All Weekend, Every Weekend. On C-SPAN3.

John C. Fremont: Pathfinder of the West

Savannah, Georgia
Saturday, March 9, 2013

Born in 1813 in Savannah, Georgia, John C. Fremont was an explorer, mapmaker, U.S. Senator for California, two-time Republican presidential candidate, Governor of Arizona territory and a Union General during the Civil War.  “Forrest Gump” author Winston Groom tells stories about the life of the “Pathfinder of the West” at the Georgia History Festival, which is honoring native son Fremont in the bicentennial year of his birth.

Updated: Sunday, March 10, 2013 at 11:53pm (ET)

Related Events

American Artifacts: California in the Civil War
Sunday, September 18, 2011     

Most of us think of The Golden State as far removed from the Civil War, but according to Drum Barracks Civil War Museum Director Susan Ogle, California gold financed up to 25% of the Union war effort. American History TV visited the museum near the port of Los Angeles where Susan Ogle gave us a tour of the only remaining Civil War era military facility in the area.

American Artifacts: Drum Barracks Civil War Museum Part 2
Sunday, September 25, 2011     

The Civil War West of the Mississippi
Saturday, December 1, 2012     

Two history professors talk about aspects of the war in the West - from the Mississippi River to Arizona - including the roles played by Hispanics, and Confederate attempts at westward expansion. The National Park Service and the Arkansas Civil War Sesquicentennial Commission co-hosted this event.

History of Immigration in the American West
Saturday, December 15, 2012     

A panel of professors looks at the history of immigration in the American West. They examine the immigration stories of Asians, Hispanics, Europeans and others, and discuss the reasons why those groups came to America. This event was part of the Western History Association’s 2012 annual conference in Denver.

The Civil War: 1862 Western Theater River Operations
Tuesday, December 25, 2012     

Craig Symonds of the U.S. Naval Academy talks about the war’s Western Theater river operations in 1862. Symonds details the strategies employed by the Union to win several key battles, and credits those victories to the cooperation and combined tactics of General Ulysses S. Grant and Naval Flag Officer Andrew H. Foote. The Civil War Institute at Gettysburg College hosted this event.

Watergate 40 Years Later: Nixon House Impeachment Hearings - July 1974 Article II Debate
Sunday     

Forty years ago, the House Judiciary Committee held hearings to consider articles of impeachment against President Nixon. We see the committee's evening session debate over Article II, which charged the president with abuse of power. First, Timothy Naftali, former director of the Richard Nixon Presidential Library and Museum, explains why Article II was at the heart of the impeachment proceedings, and how the committee's vote continues to shape our understanding of presidential power.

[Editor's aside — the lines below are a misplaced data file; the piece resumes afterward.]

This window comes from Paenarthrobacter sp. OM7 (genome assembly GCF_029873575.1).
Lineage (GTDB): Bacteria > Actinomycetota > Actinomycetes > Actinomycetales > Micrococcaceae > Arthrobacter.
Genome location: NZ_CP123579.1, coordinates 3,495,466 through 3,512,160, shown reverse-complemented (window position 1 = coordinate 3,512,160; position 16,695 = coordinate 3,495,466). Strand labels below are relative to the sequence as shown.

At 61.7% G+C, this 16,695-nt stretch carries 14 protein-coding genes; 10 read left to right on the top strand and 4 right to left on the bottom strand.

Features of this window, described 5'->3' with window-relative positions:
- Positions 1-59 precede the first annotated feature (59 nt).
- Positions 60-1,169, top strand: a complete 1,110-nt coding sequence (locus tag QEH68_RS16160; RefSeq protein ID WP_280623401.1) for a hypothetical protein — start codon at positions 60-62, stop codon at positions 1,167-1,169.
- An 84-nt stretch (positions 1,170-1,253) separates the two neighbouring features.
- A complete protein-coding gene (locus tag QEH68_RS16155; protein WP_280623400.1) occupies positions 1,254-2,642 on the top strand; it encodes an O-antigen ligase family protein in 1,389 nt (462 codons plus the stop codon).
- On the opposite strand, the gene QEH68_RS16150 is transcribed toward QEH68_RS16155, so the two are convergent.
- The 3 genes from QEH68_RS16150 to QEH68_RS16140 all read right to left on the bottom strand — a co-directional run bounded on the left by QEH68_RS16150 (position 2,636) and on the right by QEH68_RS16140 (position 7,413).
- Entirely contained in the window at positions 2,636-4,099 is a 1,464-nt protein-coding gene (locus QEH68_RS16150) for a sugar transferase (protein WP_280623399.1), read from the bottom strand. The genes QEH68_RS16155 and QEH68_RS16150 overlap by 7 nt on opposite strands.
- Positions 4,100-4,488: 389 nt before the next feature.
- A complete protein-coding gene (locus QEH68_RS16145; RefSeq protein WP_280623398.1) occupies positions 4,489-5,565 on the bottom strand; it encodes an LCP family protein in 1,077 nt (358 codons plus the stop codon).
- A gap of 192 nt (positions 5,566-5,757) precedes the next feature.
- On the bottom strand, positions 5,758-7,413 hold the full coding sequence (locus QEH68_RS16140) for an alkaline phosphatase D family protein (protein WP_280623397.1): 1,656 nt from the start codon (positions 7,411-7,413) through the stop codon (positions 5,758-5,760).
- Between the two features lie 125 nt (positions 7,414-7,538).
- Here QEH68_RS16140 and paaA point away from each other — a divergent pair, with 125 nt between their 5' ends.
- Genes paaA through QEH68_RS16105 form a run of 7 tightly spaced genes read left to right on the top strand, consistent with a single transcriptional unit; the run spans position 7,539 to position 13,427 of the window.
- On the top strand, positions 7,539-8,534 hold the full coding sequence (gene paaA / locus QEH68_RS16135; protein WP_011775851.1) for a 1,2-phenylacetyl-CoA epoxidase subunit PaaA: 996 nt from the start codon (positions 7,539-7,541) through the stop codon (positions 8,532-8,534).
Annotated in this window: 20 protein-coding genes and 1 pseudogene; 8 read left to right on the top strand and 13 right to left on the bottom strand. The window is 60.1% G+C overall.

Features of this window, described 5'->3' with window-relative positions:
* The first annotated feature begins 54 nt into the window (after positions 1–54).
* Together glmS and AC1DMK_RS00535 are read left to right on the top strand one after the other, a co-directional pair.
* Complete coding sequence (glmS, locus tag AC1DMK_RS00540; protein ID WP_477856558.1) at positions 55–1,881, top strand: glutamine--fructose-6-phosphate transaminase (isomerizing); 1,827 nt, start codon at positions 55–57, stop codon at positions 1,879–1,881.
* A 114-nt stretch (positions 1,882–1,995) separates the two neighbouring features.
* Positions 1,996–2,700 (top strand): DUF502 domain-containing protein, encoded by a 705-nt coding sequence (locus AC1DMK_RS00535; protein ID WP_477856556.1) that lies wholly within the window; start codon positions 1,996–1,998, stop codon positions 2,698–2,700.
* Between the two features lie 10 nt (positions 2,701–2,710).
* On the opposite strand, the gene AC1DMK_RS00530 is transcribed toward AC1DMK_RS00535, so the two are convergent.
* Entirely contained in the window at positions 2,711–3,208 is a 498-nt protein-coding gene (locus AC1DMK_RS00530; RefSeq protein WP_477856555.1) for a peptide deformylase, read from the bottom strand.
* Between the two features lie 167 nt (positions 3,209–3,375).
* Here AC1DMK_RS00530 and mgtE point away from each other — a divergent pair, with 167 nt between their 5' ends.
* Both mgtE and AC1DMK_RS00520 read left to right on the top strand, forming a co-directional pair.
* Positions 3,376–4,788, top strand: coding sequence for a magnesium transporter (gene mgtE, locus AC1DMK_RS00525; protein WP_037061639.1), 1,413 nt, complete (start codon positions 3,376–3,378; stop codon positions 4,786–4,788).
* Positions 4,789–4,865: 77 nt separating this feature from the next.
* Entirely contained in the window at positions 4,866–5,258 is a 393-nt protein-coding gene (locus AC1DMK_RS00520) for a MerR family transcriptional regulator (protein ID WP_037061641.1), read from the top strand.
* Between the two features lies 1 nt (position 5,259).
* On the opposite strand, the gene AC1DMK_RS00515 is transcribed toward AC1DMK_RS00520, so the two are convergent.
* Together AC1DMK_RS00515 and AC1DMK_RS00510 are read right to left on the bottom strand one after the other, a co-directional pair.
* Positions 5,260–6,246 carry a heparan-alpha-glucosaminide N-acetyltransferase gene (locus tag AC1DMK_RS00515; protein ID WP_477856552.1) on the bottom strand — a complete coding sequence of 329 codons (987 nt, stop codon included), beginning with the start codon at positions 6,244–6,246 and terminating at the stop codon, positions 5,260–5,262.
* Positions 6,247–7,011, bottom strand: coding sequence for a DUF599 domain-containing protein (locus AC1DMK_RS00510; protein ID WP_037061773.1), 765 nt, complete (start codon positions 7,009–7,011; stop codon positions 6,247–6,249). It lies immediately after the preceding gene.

Life & Career of Senator Alben Barkley
Sunday     

Senate Minority Leader Mitch McConnell speaks about the life of fellow Kentuckian Senator Alben Barkley, who was majority leader of the U.S. Senate between 1937 and 1947; and was Minority Leader from 1947 to 1949. A Democrat, Alben Barkley was the 35th Vice President of the United States, elected with Harry Truman in 1949. This program is part of a series of talks by Mitch McConnell about former U.S. Senators from Kentucky.    

Reel America: "Your National Archives" - 1953
Sunday     

An 18 minute documentary explaining the activities of the National Archives, including how the "Charters of Freedom" are stored & displayed, how documents are cleaned, how records are organized, and what kinds of records are stored there.  The film was produced for the Archives by the U.S. Air Force.

Reel America: "The Washington Parade: The Archives" - 1940
Sunday     

Columbia Pictures short subject documentary detailing the activities of the National Archives only a few years after the building on Pennsylvania Avenue was completed and opened.

War Crimes Trial of Henry Wirz
Saturday     

Swiss-born Confederate Captain Henry Wirz was in charge of the Andersonville prisoner-of-war camp, where some 13,000 of approximately 45,000 Union prisoners died while being held there. Author and law professor Paul Finkelman discusses the military trial and execution of Henry Wirz and the concept of war crimes that were established as a result of the trial. This talk is a portion of the 2014 Civil War Symposium hosted by the U.S. Capitol Historical Society.

Share This Event Via Social Media
C-SPAN on Twitter (late 2012)
Questions? Comments? Email us at AmericanHistoryTV@c-span.org